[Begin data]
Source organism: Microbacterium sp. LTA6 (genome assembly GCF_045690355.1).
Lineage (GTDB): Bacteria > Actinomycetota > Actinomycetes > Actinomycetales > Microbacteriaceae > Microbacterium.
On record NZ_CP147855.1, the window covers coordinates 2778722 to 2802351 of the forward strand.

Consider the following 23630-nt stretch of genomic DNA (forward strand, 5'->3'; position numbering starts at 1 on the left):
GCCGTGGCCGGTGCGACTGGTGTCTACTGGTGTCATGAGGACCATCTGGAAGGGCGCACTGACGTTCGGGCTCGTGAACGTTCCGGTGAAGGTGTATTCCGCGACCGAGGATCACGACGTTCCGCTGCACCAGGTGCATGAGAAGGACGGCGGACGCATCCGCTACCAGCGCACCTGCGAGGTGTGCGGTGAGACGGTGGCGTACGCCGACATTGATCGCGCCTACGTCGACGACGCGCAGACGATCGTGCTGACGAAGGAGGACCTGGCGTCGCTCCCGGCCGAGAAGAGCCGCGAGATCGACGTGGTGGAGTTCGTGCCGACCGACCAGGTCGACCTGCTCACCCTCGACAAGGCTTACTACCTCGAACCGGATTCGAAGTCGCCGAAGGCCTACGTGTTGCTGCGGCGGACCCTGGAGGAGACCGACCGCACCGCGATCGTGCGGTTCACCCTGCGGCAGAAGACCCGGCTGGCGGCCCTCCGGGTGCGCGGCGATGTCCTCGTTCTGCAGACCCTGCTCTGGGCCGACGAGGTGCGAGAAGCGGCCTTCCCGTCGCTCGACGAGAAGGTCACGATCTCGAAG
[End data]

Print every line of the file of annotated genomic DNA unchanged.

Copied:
Source organism: Microbacterium sp. LTA6 (genome assembly GCF_045690355.1).
Lineage (GTDB): Bacteria > Actinomycetota > Actinomycetes > Actinomycetales > Microbacteriaceae > Microbacterium.
On record NZ_CP147855.1, the window covers coordinates 2778722 to 2802351 of the forward strand.

Consider the following 23630-nt stretch of genomic DNA (forward strand, 5'->3'; position numbering starts at 1 on the left):
GCCGTGGCCGGTGCGACTGGTGTCTACTGGTGTCATGAGGACCATCTGGAAGGGCGCACTGACGTTCGGGCTCGTGAACGTTCCGGTGAAGGTGTATTCCGCGACCGAGGATCACGACGTTCCGCTGCACCAGGTGCATGAGAAGGACGGCGGACGCATCCGCTACCAGCGCACCTGCGAGGTGTGCGGTGAGACGGTGGCGTACGCCGACATTGATCGCGCCTACGTCGACGACGCGCAGACGATCGTGCTGACGAAGGAGGACCTGGCGTCGCTCCCGGCCGAGAAGAGCCGCGAGATCGACGTGGTGGAGTTCGTGCCGACCGACCAGGTCGACCTGCTCACCCTCGACAAGGCTTACTACCTCGAACCGGATTCGAAGTCGCCGAAGGCCTACGTGTTGCTGCGGCGGACCCTGGAGGAGACCGACCGCACCGCGATCGTGCGGTTCACCCTGCGGCAGAAGACCCGGCTGGCGGCCCTCCGGGTGCGCGGCGATGTCCTCGTTCTGCAGACCCTGCTCTGGGCCGACGAGGTGCGAGAAGCGGCCTTCCCGTCGCTCGACGAGAAGGTCACGATCTCGAAG